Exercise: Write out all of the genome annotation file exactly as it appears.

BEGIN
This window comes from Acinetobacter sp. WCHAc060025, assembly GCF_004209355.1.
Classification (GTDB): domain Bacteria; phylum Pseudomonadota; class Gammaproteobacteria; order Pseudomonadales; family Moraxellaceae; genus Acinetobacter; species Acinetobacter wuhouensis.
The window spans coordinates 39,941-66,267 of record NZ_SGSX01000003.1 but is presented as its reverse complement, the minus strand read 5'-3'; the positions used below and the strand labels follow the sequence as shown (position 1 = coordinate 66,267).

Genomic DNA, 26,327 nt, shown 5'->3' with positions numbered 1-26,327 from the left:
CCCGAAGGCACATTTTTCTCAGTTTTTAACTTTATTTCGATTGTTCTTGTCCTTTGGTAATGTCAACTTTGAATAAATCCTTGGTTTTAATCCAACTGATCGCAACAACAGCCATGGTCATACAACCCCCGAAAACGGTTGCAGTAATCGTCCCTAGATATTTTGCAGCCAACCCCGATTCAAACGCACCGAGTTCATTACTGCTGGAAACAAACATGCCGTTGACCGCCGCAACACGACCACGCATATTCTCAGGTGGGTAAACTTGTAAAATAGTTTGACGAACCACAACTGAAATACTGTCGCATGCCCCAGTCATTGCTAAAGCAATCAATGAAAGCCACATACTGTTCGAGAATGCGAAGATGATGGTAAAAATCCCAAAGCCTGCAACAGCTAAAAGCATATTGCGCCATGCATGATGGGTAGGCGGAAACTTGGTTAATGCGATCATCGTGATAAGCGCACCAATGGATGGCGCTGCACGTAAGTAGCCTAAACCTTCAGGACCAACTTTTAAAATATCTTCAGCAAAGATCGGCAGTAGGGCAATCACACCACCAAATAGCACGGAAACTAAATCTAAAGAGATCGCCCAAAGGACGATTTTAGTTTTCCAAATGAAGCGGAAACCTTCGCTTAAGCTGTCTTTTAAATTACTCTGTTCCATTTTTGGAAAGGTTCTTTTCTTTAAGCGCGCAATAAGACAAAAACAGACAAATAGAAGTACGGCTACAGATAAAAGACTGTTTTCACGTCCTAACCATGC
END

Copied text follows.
This window comes from Acinetobacter sp. WCHAc060025, assembly GCF_004209355.1.
Classification (GTDB): domain Bacteria; phylum Pseudomonadota; class Gammaproteobacteria; order Pseudomonadales; family Moraxellaceae; genus Acinetobacter; species Acinetobacter wuhouensis.
The window spans coordinates 39,941-66,267 of record NZ_SGSX01000003.1 but is presented as its reverse complement, the minus strand read 5'-3'; the positions used below and the strand labels follow the sequence as shown (position 1 = coordinate 66,267).

Genomic DNA, 26,327 nt, shown 5'->3' with positions numbered 1-26,327 from the left:
CCCGAAGGCACATTTTTCTCAGTTTTTAACTTTATTTCGATTGTTCTTGTCCTTTGGTAATGTCAACTTTGAATAAATCCTTGGTTTTAATCCAACTGATCGCAACAACAGCCATGGTCATACAACCCCCGAAAACGGTTGCAGTAATCGTCCCTAGATATTTTGCAGCCAACCCCGATTCAAACGCACCGAGTTCATTACTGCTGGAAACAAACATGCCGTTGACCGCCGCAACACGACCACGCATATTCTCAGGTGGGTAAACTTGTAAAATAGTTTGACGAACCACAACTGAAATACTGTCGCATGCCCCAGTCATTGCTAAAGCAATCAATGAAAGCCACATACTGTTCGAGAATGCGAAGATGATGGTAAAAATCCCAAAGCCTGCAACAGCTAAAAGCATATTGCGCCATGCATGATGGGTAGGCGGAAACTTGGTTAATGCGATCATCGTGATAAGCGCACCAATGGATGGCGCTGCACGTAAGTAGCCTAAACCTTCAGGACCAACTTTTAAAATATCTTCAGCAAAGATCGGCAGTAGGGCAATCACACCACCAAATAGCACGGAAACTAAATCTAAAGAGATCGCCCAAAGGACGATTTTAGTTTTCCAAATGAAGCGGAAACCTTCGCTTAAGCTGTCTTTTAAATTACTCTGTTCCATTTTTGGAAAGGTTCTTTTCTTTAAGCGCGCAATAAGACAAAAACAGACAAATAGAAGTACGGCTACAGATAAAAGACTGTTTTCACGTCCTAACCATGC